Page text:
Sunday, January 23, 2011
Review: Late Nights at the DMA with Telegraph Canyon, Brave Combo, and more
It was truly a family affair, and there was something for everyone.
DALLAS If you’ve never been to Late Nights at the Dallas Museum of Art (DMA), why not? The museum celebrated its 108th birthday on Friday, and there was definitely reason to be in the house.
The University of North Texas African Percussion Ensemble kicked off the evening’s festivities with an electrifying African Drum Parade. Complete with tribal dancers, the troupe wowed watchers as they processed down the main concourse. Like moths to a flame, observers flocked to the Atrium, where the procession continued their performance. Taking to the stage, the ensemble led the audience through the many sounds of Africa, while the dancers gyrated and jumped to the tribal beats. Of particular note, the lone male of the dance group commanded the attention of the audience with an amazing solo of high kicks and low splits.
Following the UNT performers was the nuclear polka sounds of Brave Combo. If you’re not familiar with the band, here’s the skinny: This Denton based group has been a staple at DMA birthday celebrations over the years and they are even Grammy Award winners. From the first bellow of the accordion, there was not one empty spot on the dance floor. Dancers, young and old, bustled around to traditional polka, salsa, and more. Complete with sing-a-longs and conga lines, things went from lively to downright rockin’ when the band played what they called the fourth most popular polka song, “Clarinet Polka,” Rowdy, loud, and rambunctious (don’t you love it?), no one could ever accuse polka fans of being boring.
The final musical group of the night was Telegraph Canyon. Their latest album, The Tide and The Current, has been loved by many, and if the audience was any indication, there is no doubt why. This rock band captivated the audience with a folksy catchiness in each song. As toddlers hopped around to the tunes, ladies whooped and guys hollered out their apparent appreciation and enjoyment.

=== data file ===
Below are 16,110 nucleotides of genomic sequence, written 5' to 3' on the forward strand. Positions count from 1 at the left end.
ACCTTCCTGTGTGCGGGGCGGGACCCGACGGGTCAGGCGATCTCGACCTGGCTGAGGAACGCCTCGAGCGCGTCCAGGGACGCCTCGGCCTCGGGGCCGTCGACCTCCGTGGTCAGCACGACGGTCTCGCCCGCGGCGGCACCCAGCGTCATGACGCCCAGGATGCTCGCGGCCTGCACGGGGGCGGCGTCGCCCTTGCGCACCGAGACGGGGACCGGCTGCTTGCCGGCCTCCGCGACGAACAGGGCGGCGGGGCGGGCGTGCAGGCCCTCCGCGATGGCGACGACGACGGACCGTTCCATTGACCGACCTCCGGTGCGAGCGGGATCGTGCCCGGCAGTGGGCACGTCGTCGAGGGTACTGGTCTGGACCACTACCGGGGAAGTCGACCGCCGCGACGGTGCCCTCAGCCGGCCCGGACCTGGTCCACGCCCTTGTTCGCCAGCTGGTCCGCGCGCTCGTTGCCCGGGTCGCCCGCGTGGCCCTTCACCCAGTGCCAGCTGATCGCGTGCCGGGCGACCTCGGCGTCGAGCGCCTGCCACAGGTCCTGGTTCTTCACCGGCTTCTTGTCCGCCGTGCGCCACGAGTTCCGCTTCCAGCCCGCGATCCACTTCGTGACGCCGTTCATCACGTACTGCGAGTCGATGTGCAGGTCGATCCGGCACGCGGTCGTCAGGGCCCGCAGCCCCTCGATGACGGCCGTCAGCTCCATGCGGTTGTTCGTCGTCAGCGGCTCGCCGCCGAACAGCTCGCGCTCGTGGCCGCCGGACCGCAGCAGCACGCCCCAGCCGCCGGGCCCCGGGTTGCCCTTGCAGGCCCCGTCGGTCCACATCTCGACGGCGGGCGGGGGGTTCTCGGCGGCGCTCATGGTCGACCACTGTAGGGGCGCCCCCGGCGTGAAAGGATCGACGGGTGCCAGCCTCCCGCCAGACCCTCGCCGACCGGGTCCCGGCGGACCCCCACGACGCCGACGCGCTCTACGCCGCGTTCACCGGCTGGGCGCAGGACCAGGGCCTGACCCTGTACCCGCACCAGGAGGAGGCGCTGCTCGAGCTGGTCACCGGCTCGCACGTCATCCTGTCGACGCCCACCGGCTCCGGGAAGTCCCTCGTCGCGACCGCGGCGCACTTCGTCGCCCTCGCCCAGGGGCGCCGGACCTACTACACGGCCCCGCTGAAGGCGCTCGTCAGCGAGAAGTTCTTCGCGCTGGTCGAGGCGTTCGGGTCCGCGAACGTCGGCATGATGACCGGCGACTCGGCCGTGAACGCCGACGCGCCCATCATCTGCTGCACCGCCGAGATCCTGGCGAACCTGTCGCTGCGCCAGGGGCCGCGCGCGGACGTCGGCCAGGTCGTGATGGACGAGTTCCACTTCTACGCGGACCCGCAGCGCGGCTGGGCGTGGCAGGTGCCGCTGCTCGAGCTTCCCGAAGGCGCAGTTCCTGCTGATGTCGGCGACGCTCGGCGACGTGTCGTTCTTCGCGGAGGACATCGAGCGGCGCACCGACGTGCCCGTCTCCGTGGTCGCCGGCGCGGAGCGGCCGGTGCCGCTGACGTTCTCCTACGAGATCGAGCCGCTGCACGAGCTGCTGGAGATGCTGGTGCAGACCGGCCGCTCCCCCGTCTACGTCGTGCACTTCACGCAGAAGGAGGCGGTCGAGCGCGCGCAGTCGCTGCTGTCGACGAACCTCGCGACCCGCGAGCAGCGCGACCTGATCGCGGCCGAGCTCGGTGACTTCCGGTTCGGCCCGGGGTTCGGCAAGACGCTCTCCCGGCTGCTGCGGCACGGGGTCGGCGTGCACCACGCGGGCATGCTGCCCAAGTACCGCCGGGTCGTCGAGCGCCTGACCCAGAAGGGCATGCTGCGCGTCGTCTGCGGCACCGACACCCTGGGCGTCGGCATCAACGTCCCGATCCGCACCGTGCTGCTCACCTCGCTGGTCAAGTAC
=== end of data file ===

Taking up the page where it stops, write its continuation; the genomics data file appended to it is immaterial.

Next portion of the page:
Aside from the musical entertainment during the night, the DMA offered many activities throughout the museum. Art exhibits and coffee tasting were just the beginning to a fun, art-filled night.
During the earlier part of the evening, families with little ones were invited to the Center for Creative Commons (C3). In Arturo’s Nest, located inside of C3, colors and textures of all types stimulated the imagination and kiddos could touch, feel, and play until their little hearts were content. For those looking for the complete mind-body experience, C3’s Yoga for Kids was a great alternative. Children learned various yoga poses and the session even included an appearance by Arturo the parrot. Later in the evening, everyone gathered in the C3 Theater for bedtime stories.
Declared by many critics to be one of the best documentaries of the year, Exit Through the Gift Shop (2010) showed in the Horchow Auditorium. In the movie, wannabe filmmaker Thierry Guetta, a Frenchman living in Los Angeles, is in search of the elusive British street artist Banksy. Guetta’s prayers are finally answered when he is invited into Banksy’s world and allowed to chronicle the artist’s life. As the two continue to spend time together, Banksy comes to trust in Guetta but soon questions whether his new found friend is an idiot savant or just a plain old idiot. In a comical twist, it is Guetta who becomes the observed, as he transitions from failed filmmaker to an overnight success in the realm of street art, all of which Banksy captures in this candid film.
Late Nights at DMA occurs the third Friday of each month and is truly a family affair. From dads dancing with their daughters, to teens just hanging out, there is something for everyone to do.
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